Those Freudian terms are a little out of vogue. To review, a neurosis is a mental disturbance of lesser seriousness. Fear of flying, for example, might be a neurosis. Or oversensitivity, or a need for control over your children’s lives. I always think of Woody Allen visiting his psychiatrist for years, lying on the couch complaining about his parents and his relationships. Chronic anxiety is neurotic.
The psychotic person, in contrast, loses touch with reality. Hallucinations and hearing voices come into play. Sociopaths like Hannibal Lecter are psychotic.
Psychoanalyst Adolph Stern coined the term borderline personality disorder in 1938 to describe a syndrome that seemed worse than a neurosis but not quite a psychosis. People with BPD can function in the workplace and seem normal much of the time. They rarely have psychotic breaks. On the other hand, their chaotic personal relationships and depression can destroy their lives. Sometimes they seem to distort reality, almost in a psychotic manner. If it’s a neurosis, it’s a debilitating one.
Dr. Joel Paris defines the disorder in this way:
Although we no longer believe that patients with BPD have an underlying psychosis, the name “borderline” has stuck. A much more descriptive label would be “emotionally unstable personality disorder.” The central feature of BPD is instability, affecting patients in many sectors of their lives.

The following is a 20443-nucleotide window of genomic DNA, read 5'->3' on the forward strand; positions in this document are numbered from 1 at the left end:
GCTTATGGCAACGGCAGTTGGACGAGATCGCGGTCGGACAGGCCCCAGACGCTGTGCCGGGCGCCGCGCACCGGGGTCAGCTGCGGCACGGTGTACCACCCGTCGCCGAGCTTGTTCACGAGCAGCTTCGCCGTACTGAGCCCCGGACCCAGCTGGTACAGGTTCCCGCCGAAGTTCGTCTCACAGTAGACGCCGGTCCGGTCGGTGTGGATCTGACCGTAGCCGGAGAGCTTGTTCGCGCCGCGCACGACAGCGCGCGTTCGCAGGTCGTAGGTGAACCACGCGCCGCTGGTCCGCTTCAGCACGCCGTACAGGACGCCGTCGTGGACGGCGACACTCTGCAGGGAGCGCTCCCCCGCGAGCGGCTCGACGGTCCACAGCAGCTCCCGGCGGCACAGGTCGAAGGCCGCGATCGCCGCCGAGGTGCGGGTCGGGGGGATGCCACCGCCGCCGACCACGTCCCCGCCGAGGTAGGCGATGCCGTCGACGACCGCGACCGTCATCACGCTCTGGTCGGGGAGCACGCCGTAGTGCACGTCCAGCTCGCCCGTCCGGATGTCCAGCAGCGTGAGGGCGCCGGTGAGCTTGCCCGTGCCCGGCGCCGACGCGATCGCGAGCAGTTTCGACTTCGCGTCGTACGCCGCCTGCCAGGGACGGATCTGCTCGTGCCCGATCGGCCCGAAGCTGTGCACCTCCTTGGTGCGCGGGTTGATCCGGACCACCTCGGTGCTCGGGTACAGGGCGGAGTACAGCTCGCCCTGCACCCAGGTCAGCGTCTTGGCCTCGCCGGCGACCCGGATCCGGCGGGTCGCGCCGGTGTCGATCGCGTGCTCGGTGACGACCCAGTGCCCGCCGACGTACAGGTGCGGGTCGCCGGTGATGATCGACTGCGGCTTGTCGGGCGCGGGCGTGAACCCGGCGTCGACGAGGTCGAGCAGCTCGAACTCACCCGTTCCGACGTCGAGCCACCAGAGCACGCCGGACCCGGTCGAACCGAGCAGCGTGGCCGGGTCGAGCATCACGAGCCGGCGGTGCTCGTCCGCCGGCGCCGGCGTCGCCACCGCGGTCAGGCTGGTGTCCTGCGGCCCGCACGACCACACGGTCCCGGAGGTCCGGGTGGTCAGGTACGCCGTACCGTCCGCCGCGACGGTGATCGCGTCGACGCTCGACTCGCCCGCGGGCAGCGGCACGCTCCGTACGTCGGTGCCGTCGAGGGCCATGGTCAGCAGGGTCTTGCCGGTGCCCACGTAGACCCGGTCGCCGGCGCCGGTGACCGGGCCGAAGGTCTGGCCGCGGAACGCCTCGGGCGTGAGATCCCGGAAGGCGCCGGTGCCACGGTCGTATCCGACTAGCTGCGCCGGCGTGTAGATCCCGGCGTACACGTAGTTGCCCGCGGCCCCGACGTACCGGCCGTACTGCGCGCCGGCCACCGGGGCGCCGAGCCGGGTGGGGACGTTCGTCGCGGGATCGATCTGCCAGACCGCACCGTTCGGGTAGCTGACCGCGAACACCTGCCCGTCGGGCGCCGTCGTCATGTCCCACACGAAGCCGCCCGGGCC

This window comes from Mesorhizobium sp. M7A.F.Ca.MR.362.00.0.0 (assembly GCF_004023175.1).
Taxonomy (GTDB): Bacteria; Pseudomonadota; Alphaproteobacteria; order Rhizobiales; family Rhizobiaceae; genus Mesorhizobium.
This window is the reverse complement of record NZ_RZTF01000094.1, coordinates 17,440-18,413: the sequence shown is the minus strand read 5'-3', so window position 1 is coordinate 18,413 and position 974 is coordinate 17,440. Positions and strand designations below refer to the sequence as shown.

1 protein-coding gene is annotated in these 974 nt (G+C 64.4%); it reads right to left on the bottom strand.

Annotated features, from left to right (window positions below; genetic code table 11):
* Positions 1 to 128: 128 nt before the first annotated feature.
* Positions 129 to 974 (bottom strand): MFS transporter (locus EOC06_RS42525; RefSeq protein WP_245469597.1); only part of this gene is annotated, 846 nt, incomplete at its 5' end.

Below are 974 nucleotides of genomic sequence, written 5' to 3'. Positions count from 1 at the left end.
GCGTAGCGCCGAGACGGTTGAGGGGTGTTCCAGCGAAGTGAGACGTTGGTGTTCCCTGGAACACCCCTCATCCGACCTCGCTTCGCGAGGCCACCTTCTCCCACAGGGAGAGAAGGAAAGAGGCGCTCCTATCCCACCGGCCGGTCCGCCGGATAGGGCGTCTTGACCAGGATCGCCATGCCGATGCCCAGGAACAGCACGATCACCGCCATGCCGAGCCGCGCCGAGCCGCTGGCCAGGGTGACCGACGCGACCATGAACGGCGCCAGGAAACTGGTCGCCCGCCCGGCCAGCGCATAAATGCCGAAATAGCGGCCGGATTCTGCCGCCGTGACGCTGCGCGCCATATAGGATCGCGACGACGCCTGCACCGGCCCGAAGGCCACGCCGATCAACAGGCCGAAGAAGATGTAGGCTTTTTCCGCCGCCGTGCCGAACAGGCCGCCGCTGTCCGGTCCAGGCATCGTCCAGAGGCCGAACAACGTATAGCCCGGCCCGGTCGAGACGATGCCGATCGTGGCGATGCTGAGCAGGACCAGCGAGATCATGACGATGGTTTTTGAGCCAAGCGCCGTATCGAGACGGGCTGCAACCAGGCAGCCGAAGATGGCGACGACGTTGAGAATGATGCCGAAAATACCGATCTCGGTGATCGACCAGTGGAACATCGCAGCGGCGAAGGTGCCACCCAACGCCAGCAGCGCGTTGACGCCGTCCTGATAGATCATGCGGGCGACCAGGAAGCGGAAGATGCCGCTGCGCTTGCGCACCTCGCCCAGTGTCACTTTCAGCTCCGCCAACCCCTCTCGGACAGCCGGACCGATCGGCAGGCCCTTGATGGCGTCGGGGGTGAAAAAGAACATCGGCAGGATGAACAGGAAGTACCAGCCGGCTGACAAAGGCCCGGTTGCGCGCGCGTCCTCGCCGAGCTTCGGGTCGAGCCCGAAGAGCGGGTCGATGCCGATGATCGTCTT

Thus, borderline patients show a wide range of impulsive behaviors, particularly those that are self destructive. They are highly unstable emotionally, and develop wide mood swings in response to stressful events. Finally, BPD may be complicated by brief psychotic episodes.
Most often, borderline patients present to psychiatrists with repetitive suicidal attempts. We often see these patients in the emergency room, coming in with an overdose or a slashed wrist following a disappointment or a quarrel.
Interpersonal relationships in BPD are particularly unstable. Typically, borderline patients have serious problems with boundaries. They become quickly involved with people, and quickly disappointed with them. They make great demands on other people, and easily become frightened of being abandoned by them. Their emotional life is a kind of rollercoaster.
As Dr. Paris implies, the term is highly controversial and often considered a misnomer. The average person has no idea what borderline indicates. In addition, the disorder has accrued so many negative connotations that many believe the term should be abandoned just to start fresh, without the stigma.
Dr. Paris proposed a new name. Do you have any suggestions?